History of the Institute of Freshwater Research

Last changed: 21 December 2017

It all started in 1932 with help from the Knut and Alice Wallenberg Foundation. The center for research of freshwater fish in Sweden was built near the Royal Palace of Drottningholm. Today the Institute of Freshwater Research is part of the Department of Aquatic Resources at the Swedish University of Agricultural Sciences.

In 1930 the Swedish Parliament decided to construct a national center for investigation of freshwater fish near the Drottningholm Palace  on Lovön, Stockholm. The building was designed by the architect Torben Grut.

The total cost was SEK 315 000. The building was modern and contained rooms and equipment for both chemical analysis, bacteriology, weighing, photography and large rooms with aquariums and hatching containers, and of course a library. The institute had its own water system with outlets throughout the house as well as untreated water from Lake Mälaren.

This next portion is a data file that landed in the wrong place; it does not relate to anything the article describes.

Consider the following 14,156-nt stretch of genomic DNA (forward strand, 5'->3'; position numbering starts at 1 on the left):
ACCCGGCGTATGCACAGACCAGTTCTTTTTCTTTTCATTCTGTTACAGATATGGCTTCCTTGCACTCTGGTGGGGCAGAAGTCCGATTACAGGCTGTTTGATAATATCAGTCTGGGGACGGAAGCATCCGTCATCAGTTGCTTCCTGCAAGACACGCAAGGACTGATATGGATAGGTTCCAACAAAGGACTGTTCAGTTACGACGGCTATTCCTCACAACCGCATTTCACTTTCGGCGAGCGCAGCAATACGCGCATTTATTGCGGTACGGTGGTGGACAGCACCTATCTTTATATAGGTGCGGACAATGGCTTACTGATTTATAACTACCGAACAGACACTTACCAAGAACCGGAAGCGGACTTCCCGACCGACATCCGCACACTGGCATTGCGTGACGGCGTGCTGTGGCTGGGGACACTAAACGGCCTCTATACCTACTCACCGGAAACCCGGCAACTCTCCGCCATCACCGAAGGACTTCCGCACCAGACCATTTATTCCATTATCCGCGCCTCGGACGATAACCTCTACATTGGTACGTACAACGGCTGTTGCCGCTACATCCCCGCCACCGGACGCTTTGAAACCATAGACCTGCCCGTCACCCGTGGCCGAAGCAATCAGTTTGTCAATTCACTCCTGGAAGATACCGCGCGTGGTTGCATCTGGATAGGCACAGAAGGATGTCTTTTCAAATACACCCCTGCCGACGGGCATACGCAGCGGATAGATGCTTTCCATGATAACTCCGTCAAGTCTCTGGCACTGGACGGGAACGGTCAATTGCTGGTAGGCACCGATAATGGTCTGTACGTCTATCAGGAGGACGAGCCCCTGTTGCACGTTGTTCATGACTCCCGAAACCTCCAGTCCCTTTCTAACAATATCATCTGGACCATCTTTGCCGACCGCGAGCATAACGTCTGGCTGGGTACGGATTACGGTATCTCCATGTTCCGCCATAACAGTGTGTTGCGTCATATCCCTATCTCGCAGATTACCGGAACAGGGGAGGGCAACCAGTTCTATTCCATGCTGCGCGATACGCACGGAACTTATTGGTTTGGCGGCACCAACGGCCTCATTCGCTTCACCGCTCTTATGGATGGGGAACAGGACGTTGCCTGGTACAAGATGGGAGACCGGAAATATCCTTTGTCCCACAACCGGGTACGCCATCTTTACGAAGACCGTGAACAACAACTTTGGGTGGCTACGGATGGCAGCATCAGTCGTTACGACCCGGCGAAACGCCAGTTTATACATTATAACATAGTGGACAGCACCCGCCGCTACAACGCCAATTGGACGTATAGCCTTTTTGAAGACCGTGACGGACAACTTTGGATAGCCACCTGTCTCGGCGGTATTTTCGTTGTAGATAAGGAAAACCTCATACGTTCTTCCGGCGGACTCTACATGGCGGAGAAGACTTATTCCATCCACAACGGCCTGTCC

Center for research on fish in Sweden and internationally

The Institute of Freshwater Research became a part of the National Board of Fisheries, and became a center for the development of research on fish and its environment in Sweden. Much was due to the few and scientifically very distinguished executives at the institute, e.g. Gunnar Alm, Sven Runnström and Gunnar Svärdson.

Throughout the period, the basic problems of fish migration and expansion, competition, predation and genetics, has been the main focus of the research, leading to applied fish management. Important species has been pike, perch, eel, whitefish, trout, char and crayfish. The main achievements in a historical perspective have been linked to intraspecific competition in fish species, water management problems in the Swedish mountains (including the introduction of Mysis relicta), the introduction of signal crayfish and speciation of whitefish and trout. In these areas, the laboratory has been internationally leading.

Since July 1, 2011, the Institute of Freshwater Research is part of the Department of Aquatic Resources and the Swedish University of Agricultural Sciences, SLU.

Page editor: teresa.soler@slu.se